Residents of communities in Kabba town and Lokoja, the capital of Kogi state, now live in fear after further kidnappings by unidentified gunmen in their areas, PM News reports.
Multiple kidnappings were reported on Friday in Kabba, seat of the Kabba-Bunu local government area, and in Lokoja, the state capital.
In the ancient town of Kabba where there was a series of kidnappings last month, rampaging gunmen killed one man and kidnapped four others, including two with chiefdom titles.
Some gunmen also abducted two people along Zone 8 to Crusher Road in Lokoja, the state capital.
In Kabba, the kidnappers first attacked the principal of Otu Egunbe primary school around Ayedun and took him away.
The director was reportedly on his way to the community of Egbeda for a program before being kidnapped.
The gunmen then proceeded to Kakun-Kabba where they killed a leader Raphael Tolufashe Asa and abducted his daughter.
Armed men who allegedly stormed the village at around 8:30 a.m. also kidnapped an Obamakun Maji chief and a Fulani man whose name has not yet been determined.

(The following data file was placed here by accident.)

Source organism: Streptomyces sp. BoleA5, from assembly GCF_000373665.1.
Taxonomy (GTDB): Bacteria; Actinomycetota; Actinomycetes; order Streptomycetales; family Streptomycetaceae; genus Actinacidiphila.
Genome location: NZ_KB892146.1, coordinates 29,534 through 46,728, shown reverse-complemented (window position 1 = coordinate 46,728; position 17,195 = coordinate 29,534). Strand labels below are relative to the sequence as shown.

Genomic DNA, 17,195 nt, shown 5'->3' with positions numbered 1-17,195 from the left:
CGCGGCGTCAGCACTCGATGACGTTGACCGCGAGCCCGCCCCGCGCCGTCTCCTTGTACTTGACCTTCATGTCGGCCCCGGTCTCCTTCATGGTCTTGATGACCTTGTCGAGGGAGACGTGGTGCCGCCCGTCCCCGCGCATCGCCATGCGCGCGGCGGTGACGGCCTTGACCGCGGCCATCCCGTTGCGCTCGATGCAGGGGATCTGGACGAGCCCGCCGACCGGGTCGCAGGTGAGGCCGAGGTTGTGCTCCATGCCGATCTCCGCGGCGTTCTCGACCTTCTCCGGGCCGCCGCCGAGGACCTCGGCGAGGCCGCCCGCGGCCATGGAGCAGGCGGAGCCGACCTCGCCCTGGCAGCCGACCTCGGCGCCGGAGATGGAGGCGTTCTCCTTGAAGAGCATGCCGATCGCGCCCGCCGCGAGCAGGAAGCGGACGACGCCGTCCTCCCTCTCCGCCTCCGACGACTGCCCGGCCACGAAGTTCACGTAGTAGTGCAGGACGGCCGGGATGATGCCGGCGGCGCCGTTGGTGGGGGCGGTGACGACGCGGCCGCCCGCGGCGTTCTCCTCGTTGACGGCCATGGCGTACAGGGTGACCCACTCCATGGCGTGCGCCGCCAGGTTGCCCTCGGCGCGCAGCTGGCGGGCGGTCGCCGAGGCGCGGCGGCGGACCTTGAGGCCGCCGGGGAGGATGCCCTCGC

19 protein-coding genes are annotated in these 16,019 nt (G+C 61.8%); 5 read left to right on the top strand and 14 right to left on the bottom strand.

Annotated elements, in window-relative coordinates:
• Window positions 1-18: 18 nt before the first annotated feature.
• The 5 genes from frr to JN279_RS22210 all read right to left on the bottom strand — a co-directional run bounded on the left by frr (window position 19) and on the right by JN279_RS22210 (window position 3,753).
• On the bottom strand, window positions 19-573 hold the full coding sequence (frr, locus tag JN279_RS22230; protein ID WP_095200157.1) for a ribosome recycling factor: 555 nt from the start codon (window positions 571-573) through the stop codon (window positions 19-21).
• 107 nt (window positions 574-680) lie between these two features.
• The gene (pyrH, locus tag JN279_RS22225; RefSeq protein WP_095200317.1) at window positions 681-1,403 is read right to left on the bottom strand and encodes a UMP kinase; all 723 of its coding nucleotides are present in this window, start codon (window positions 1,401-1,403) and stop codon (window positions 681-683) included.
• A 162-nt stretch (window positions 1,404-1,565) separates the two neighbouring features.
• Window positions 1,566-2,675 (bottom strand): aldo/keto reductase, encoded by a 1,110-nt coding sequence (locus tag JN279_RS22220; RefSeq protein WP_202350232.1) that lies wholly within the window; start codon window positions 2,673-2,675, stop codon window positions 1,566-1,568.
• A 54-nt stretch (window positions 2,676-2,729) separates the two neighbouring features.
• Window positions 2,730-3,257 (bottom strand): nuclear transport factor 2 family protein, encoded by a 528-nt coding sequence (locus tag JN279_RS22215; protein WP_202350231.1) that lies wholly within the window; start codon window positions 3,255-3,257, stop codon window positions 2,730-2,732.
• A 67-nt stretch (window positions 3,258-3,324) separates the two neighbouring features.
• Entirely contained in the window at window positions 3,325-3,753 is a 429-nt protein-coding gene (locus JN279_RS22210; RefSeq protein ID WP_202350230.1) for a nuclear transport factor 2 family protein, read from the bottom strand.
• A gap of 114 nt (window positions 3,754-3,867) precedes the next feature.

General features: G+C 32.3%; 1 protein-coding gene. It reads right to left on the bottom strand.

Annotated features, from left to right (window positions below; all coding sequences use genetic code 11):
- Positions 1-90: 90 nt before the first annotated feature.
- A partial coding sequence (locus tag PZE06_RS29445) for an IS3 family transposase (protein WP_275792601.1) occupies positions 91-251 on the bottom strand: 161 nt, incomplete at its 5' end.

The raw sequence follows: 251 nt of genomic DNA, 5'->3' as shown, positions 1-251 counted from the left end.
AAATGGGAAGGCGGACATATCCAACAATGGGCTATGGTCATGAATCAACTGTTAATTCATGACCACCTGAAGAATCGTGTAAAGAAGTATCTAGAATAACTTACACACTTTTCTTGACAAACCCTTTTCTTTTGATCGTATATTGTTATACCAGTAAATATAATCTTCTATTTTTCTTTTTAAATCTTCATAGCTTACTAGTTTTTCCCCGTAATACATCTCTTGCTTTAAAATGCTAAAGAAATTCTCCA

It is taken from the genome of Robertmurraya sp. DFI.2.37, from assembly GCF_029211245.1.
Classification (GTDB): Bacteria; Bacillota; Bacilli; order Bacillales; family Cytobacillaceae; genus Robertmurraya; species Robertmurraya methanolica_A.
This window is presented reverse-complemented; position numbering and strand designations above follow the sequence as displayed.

The gunmen contacted the families of the victims and demanded a ransom of N30 million as a collective fee to free the abductees, it was reported.
Kogi Police Command Police Public Relations Officer DSP William Aya, who confirmed the incident, said security personnel were mobilized to secure the release of the victims.
The round of kidnappings is the fourth in Kogi West as the region has witnessed a collapse in law and order in the past five weeks.
First, the attack on Kabba prison in which five people were killed and around 200 detainees were released.
Shortly after, three poultry farmers were kidnapped in some communities in Kabba.
In addition, there was the attack on the ECWA church during the Sunday service in the area.
A church member was killed while three others were kidnapped in the attack.
Chief Julius Oshadumo, a retired civil servant who was among those kidnapped, later died in a shootout between kidnappers and vigilantes who were on a rescue mission.
The worsening insecurity has forced locals and travelers to live in fear.